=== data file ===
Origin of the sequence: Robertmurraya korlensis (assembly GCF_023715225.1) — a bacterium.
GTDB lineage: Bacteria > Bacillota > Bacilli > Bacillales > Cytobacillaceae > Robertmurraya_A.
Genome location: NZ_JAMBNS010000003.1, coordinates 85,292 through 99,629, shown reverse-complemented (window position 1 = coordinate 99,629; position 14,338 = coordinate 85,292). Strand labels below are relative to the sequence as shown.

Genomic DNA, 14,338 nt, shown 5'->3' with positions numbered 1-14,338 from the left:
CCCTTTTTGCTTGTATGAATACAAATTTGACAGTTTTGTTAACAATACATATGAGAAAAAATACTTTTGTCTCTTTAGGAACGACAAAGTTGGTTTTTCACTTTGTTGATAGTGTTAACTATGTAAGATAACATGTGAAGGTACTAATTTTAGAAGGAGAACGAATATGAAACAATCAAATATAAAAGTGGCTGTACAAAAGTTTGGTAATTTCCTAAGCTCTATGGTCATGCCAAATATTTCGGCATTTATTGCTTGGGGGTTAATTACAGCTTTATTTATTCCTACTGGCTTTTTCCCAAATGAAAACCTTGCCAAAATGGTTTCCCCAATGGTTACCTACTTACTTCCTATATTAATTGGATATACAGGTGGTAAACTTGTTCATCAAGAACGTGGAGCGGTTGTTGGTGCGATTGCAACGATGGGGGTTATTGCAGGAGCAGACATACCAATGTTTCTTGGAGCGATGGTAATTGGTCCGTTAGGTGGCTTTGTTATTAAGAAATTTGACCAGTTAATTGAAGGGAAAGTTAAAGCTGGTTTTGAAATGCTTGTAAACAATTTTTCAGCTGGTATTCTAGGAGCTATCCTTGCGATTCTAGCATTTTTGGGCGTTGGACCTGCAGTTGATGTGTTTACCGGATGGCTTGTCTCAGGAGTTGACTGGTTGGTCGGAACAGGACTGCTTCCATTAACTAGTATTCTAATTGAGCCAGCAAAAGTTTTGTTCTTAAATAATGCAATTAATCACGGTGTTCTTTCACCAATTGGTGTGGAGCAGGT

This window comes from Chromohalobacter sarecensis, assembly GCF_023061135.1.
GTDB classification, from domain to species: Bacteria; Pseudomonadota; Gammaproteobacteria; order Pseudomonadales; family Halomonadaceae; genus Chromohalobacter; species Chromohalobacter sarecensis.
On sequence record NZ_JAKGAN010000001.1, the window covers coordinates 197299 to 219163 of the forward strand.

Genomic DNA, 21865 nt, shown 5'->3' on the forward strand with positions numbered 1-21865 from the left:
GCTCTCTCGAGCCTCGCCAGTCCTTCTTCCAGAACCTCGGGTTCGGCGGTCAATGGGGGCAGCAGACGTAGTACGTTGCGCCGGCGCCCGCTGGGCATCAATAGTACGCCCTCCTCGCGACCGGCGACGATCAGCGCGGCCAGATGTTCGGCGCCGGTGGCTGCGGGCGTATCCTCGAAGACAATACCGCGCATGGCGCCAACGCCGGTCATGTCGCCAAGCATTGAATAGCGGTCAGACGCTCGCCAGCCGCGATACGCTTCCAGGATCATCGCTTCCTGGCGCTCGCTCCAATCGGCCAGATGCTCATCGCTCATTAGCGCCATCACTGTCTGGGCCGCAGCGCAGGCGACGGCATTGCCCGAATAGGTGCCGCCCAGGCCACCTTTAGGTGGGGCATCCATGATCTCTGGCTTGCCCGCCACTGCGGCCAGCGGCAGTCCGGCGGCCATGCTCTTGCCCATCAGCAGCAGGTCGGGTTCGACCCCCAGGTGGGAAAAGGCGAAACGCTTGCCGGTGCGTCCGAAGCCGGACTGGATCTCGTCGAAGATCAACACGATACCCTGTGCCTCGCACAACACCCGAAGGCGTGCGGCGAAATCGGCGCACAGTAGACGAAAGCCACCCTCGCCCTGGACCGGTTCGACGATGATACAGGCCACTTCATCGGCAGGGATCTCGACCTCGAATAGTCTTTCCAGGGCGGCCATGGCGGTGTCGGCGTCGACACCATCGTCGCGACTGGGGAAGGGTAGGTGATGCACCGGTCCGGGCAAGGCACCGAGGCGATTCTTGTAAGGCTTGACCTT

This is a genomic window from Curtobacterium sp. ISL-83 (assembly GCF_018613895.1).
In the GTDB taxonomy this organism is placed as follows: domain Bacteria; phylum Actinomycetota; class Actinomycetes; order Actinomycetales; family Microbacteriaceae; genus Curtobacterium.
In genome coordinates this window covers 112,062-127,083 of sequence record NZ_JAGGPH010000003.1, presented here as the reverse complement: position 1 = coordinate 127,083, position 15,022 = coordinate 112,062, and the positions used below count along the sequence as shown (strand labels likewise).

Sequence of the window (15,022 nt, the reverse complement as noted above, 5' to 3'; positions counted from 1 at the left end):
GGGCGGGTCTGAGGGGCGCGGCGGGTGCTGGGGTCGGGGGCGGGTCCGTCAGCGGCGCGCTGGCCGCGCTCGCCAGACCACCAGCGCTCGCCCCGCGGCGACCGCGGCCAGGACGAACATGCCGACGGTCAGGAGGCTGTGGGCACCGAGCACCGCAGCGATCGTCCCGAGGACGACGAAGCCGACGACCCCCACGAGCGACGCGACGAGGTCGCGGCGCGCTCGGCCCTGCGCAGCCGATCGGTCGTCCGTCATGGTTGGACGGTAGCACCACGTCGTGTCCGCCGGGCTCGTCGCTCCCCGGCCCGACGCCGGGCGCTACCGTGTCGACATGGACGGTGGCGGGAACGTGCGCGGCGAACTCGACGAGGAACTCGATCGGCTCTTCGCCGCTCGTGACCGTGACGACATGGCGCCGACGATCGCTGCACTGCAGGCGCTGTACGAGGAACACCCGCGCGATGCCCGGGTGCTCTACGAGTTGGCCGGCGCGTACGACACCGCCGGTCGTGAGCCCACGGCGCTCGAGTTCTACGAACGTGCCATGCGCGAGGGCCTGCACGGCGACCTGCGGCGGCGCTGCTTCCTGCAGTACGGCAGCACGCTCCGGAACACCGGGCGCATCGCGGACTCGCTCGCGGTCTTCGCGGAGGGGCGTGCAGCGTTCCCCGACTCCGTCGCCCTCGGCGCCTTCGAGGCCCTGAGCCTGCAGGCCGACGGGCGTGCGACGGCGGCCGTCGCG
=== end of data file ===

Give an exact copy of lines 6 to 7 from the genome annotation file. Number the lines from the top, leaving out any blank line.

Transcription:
This window comes from Chromohalobacter sarecensis, assembly GCF_023061135.1.
GTDB classification, from domain to species: Bacteria; Pseudomonadota; Gammaproteobacteria; order Pseudomonadales; family Halomonadaceae; genus Chromohalobacter; species Chromohalobacter sarecensis.